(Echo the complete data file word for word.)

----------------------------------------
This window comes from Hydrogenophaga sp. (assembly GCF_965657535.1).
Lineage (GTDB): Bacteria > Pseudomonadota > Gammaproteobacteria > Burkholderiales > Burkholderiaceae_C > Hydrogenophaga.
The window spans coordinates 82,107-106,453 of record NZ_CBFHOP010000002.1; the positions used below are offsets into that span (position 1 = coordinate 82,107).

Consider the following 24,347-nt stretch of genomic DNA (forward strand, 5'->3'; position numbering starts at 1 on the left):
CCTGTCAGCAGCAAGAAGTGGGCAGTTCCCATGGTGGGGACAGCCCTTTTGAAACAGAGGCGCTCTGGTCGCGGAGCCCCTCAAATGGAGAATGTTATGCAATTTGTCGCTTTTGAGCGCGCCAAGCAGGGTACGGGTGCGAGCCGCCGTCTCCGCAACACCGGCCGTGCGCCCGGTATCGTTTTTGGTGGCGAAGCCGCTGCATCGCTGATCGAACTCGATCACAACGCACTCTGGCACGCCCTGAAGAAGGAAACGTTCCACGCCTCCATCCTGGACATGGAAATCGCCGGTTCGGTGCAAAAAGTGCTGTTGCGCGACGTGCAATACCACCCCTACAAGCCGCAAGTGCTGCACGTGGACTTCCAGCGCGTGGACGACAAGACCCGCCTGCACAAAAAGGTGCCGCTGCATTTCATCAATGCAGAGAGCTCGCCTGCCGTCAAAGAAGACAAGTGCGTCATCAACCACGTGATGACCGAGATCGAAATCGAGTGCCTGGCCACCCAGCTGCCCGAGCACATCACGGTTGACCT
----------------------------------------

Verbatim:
This window comes from Hydrogenophaga sp. (assembly GCF_965657535.1).
Lineage (GTDB): Bacteria > Pseudomonadota > Gammaproteobacteria > Burkholderiales > Burkholderiaceae_C > Hydrogenophaga.
The window spans coordinates 82,107-106,453 of record NZ_CBFHOP010000002.1; the positions used below are offsets into that span (position 1 = coordinate 82,107).

Consider the following 24,347-nt stretch of genomic DNA (forward strand, 5'->3'; position numbering starts at 1 on the left):
CCTGTCAGCAGCAAGAAGTGGGCAGTTCCCATGGTGGGGACAGCCCTTTTGAAACAGAGGCGCTCTGGTCGCGGAGCCCCTCAAATGGAGAATGTTATGCAATTTGTCGCTTTTGAGCGCGCCAAGCAGGGTACGGGTGCGAGCCGCCGTCTCCGCAACACCGGCCGTGCGCCCGGTATCGTTTTTGGTGGCGAAGCCGCTGCATCGCTGATCGAACTCGATCACAACGCACTCTGGCACGCCCTGAAGAAGGAAACGTTCCACGCCTCCATCCTGGACATGGAAATCGCCGGTTCGGTGCAAAAAGTGCTGTTGCGCGACGTGCAATACCACCCCTACAAGCCGCAAGTGCTGCACGTGGACTTCCAGCGCGTGGACGACAAGACCCGCCTGCACAAAAAGGTGCCGCTGCATTTCATCAATGCAGAGAGCTCGCCTGCCGTCAAAGAAGACAAGTGCGTCATCAACCACGTGATGACCGAGATCGAAATCGAGTGCCTGGCCACCCAGCTGCCCGAGCACATCACGGTTGACCT